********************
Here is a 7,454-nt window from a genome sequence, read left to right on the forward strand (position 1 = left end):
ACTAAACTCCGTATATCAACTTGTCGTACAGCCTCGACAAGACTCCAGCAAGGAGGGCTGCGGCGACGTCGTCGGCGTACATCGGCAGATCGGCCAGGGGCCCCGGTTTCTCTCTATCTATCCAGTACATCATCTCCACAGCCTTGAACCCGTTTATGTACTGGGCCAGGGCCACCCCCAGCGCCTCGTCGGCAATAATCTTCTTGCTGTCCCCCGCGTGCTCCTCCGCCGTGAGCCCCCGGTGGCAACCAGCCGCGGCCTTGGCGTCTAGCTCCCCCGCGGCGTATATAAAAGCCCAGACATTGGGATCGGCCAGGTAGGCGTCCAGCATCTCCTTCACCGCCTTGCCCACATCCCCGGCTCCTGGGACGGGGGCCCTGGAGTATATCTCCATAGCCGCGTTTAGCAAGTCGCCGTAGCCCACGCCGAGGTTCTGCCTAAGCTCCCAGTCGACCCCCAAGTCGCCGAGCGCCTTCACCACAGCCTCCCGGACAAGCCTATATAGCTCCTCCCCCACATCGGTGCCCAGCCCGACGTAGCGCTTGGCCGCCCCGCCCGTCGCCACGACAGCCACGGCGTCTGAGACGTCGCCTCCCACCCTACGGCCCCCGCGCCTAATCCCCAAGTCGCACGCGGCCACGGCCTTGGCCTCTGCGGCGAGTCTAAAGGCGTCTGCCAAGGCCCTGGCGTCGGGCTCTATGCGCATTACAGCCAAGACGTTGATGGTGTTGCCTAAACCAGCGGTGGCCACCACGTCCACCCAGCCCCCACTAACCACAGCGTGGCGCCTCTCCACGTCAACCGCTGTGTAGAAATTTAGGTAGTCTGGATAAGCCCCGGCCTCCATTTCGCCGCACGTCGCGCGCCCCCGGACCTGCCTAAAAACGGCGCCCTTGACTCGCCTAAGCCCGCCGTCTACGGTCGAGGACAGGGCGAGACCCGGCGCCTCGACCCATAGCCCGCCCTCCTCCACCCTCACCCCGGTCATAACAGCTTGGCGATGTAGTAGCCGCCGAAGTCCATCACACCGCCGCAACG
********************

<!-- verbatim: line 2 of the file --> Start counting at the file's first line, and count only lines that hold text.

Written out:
ACTAAACTCCGTATATCAACTTGTCGTACAGCCTCGACAAGACTCCAGCAAGGAGGGCTGCGGCGACGTCGTCGGCGTACATCGGCAGATCGGCCAGGGGCCCCGGTTTCTCTCTATCTATCCAGTACATCATCTCCACAGCCTTGAACCCGTTTATGTACTGGGCCAGGGCCACCCCCAGCGCCTCGTCGGCAATAATCTTCTTGCTGTCCCCCGCGTGCTCCTCCGCCGTGAGCCCCCGGTGGCAACCAGCCGCGGCCTTGGCGTCTAGCTCCCCCGCGGCGTATATAAAAGCCCAGACATTGGGATCGGCCAGGTAGGCGTCCAGCATCTCCTTCACCGCCTTGCCCACATCCCCGGCTCCTGGGACGGGGGCCCTGGAGTATATCTCCATAGCCGCGTTTAGCAAGTCGCCGTAGCCCACGCCGAGGTTCTGCCTAAGCTCCCAGTCGACCCCCAAGTCGCCGAGCGCCTTCACCACAGCCTCCCGGACAAGCCTATATAGCTCCTCCCCCACATCGGTGCCCAGCCCGACGTAGCGCTTGGCCGCCCCGCCCGTCGCCACGACAGCCACGGCGTCTGAGACGTCGCCTCCCACCCTACGGCCCCCGCGCCTAATCCCCAAGTCGCACGCGGCCACGGCCTTGGCCTCTGCGGCGAGTCTAAAGGCGTCTGCCAAGGCCCTGGCGTCGGGCTCTATGCGCATTACAGCCAAGACGTTGATGGTGTTGCCTAAACCAGCGGTGGCCACCACGTCCACCCAGCCCCCACTAACCACAGCGTGGCGCCTCTCCACGTCAACCGCTGTGTAGAAATTTAGGTAGTCTGGATAAGCCCCGGCCTCCATTTCGCCGCACGTCGCGCGCCCCCGGACCTGCCTAAAAACGGCGCCCTTGACTCGCCTAAGCCCGCCGTCTACGGTCGAGGACAGGGCGAGACCCGGCGCCTCGACCCATAGCCCGCCCTCCTCCACCCTCACCCCGGTCATAACAGCTTGGCGATGTAGTAGCCGCCGAAGTCCATCACACCGCCGCAACG